On my way to work today and running late, looking over I seen a man with a horse. Nothing unusual about that you may say. This was a soldier and his horse. Still nothing unusual? I parked the car and quickly made my way to the park, said hello, and asked if I could take some photos of this soldier and his horse. Delighted when he said yes, I opened my camera phone which was at the ready anyways, and took a few snaps. This was not just any soldier and his horse.
Meet Chris Iseppi and Banjo the horse from the Innisfail R.S.L Lighthorse Brigade. I'm no journalist but Chris was very accommodating in answering the questions I asked of what he was doing and about Anzac Day parade coming up on Friday 25th April.
Chris and Banjo along with two other horses were going to do a practise run through the town in preparation for Friday. Banjo was retrieved from a station near Chillagoe Queensland , he is 15 years old and took part in his first parade only two years ago. According to Chris, Banjo lead the parade and never put a hoof out of place, he stayed in step the whole time.
It was truly awesome to see Chris dressed as a soldier from The Light Horse Brigade, the uniform itself looked as though it would of been difficult to wear comfortably.... thick, and it felt very scratchy to touch.
I spoke to Chris again after lunch after tracking him down to the R.S.L (Returned Serviceman's Leagues) Club and he informed me that the practise run with Banjo and the other horses went without a hitch. Once more, Banjo stayed true to form and was never spooked even when an ambulance came up behind him in an emergency with sirens blaring.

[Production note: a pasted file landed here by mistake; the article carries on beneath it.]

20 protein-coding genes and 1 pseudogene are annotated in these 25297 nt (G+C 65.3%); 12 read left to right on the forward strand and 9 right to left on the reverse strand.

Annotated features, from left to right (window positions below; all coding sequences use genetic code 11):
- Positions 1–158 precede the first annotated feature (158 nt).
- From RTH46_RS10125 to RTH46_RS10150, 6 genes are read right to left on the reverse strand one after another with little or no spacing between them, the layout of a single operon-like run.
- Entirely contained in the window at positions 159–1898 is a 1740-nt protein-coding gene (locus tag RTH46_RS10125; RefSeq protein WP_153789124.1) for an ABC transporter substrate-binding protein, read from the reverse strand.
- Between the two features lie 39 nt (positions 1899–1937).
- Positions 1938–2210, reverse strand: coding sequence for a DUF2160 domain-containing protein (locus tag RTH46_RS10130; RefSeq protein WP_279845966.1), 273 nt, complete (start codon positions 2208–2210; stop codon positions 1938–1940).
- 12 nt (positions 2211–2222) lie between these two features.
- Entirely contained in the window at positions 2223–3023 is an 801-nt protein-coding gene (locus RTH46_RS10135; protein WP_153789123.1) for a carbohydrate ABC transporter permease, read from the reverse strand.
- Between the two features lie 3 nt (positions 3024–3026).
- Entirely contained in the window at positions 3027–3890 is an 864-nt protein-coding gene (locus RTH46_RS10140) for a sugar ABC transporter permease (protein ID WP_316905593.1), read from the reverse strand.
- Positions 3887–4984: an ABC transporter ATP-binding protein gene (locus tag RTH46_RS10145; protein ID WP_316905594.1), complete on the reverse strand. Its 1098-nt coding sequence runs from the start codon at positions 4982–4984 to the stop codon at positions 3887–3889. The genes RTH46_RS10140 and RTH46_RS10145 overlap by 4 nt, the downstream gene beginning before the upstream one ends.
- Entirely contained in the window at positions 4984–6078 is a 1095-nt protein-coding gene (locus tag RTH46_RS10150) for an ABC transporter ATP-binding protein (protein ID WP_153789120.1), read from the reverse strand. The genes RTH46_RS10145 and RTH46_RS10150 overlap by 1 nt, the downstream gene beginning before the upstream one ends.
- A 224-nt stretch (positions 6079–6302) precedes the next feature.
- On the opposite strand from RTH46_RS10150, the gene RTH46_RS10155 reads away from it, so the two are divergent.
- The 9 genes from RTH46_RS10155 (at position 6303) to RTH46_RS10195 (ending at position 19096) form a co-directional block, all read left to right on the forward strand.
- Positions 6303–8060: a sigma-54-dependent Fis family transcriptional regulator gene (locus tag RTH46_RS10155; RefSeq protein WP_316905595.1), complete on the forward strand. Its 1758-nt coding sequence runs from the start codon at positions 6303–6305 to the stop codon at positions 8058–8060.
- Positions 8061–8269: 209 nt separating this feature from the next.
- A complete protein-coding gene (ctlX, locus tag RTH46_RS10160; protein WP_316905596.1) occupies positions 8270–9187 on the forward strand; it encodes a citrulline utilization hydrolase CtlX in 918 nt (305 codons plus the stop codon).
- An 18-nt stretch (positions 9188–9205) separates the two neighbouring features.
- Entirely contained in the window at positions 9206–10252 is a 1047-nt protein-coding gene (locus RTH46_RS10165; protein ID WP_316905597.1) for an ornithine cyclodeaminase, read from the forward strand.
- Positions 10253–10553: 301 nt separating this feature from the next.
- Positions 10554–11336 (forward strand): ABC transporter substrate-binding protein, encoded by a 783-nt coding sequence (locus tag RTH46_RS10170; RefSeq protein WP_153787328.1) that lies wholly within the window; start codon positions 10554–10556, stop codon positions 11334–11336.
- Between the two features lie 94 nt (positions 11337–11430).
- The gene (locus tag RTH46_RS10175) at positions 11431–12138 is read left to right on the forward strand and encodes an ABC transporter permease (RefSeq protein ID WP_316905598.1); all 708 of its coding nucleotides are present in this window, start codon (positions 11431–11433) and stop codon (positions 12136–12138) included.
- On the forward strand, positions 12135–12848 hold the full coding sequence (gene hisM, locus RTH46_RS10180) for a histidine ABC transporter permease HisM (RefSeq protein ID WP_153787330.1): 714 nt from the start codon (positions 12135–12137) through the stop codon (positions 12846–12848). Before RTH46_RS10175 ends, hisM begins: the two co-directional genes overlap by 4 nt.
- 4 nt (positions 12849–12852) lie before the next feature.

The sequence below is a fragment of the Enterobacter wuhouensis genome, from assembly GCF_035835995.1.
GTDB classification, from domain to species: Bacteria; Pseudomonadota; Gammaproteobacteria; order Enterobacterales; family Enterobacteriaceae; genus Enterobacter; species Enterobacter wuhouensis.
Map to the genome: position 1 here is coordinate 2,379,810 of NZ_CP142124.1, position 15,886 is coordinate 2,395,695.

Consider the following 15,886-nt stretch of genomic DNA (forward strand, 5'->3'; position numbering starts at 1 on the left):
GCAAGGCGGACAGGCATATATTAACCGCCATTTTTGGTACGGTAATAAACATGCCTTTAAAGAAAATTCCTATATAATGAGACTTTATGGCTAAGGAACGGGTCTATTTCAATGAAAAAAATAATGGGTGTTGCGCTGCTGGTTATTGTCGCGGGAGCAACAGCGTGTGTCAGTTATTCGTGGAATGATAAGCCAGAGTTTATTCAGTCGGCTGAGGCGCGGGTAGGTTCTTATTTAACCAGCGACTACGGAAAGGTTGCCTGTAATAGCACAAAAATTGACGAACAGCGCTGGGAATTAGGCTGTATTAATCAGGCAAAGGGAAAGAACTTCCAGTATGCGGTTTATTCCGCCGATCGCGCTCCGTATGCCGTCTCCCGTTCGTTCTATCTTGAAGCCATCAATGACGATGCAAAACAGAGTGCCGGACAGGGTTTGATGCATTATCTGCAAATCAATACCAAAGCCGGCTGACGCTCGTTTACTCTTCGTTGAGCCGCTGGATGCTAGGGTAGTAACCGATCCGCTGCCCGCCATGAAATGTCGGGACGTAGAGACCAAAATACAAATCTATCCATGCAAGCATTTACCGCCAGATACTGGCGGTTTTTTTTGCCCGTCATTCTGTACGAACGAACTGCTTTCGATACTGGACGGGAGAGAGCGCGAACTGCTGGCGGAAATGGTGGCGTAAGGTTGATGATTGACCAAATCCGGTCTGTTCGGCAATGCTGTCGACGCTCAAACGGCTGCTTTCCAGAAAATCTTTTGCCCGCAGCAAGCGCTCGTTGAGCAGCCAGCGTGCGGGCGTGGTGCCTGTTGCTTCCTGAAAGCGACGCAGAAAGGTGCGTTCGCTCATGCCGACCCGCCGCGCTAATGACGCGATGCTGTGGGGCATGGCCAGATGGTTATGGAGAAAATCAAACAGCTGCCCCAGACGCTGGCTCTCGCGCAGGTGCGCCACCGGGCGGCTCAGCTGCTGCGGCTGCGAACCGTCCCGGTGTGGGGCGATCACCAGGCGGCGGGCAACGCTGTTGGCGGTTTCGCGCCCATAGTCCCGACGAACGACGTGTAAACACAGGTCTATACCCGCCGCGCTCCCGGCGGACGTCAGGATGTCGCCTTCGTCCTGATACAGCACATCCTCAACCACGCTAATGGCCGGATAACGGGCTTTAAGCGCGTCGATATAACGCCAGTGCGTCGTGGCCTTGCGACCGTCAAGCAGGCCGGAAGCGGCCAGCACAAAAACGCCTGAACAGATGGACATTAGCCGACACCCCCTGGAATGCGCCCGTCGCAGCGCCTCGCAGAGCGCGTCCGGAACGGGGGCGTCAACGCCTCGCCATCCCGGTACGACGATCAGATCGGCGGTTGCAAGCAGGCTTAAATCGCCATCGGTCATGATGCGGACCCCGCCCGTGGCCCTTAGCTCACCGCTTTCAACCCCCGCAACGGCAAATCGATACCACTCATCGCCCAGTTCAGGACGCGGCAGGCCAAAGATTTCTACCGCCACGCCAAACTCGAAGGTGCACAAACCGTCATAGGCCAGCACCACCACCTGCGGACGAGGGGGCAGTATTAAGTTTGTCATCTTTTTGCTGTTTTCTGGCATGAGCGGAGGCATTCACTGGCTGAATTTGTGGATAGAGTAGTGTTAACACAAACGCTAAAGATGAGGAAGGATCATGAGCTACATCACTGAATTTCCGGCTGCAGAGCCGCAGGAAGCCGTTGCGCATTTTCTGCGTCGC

I look forward to seeing the parade on Anzac Day, watching Banjo, Chris and the rest of the team, the local school children and various clubs from the town march and commemorate a day of great reflection.
At Federation, Australia was at war. 838 Officers 15,327 Other Ranks and 16,314 Horses saw service in the South African conflict by the time it concluded in 1903. New South Wales had sent Lancers (New South Wales Lancers), Heavy Cavalry (The Australian Horse), Mounted Infantry (New South Wales Mounted Rifles), and Light Horse (Australian Commonwealth Horse); other states had sent Mounted Infantry (Queensland Mounted Infantry, Victorian Mounted Rifles, Tasmanian Mounted Infantry, South Australian Mounted Rifles, Western Australian Mounted Infantry) and Light Horse (Australian Commonwealth Horse). However, it was recognised in this conflict that horsemen exposed and at the gallop with short range "shock" weapons (swords and/or lances) were no match for rapid firing smokeless weapons particularly if channelled by obstacles into murderous killing zones.
Thus when "The Mounted Service Manual for Australian Light Horse and Mounted Infantry" was authorised for publication by Major General ETH Hutton, Commanding the military Forces of the Commonwealth of Australia in July 1902, Mounted Troops were divided into two categories:
Light Horse, required to:
- fight on foot in the offensive and defensive;
- perform duties classified as information gathering and denial, reconnaissance and screening; and
- afford "protection" from surprise for all bodies of troops both halted and on the march.
Mounted Infantry, required to perform only the duties pertaining to infantry who are temporarily provided with increased means of mobility.
All Australian mounted units were Light Horse, there is no record of Mounted Infantry units being raised. The proud colonial titles and traditions of the colonial units were from this point used for ceremonial only. Light Horse units used horse-holders to enhance mobility, in order to engage the enemy, the lighthorsemen would dismount, handing their reins to one of their number who would move the horses out of the combat area. A trained horseholder could handle up to five extra horses.
You can read more on the Light Horse Brigade here: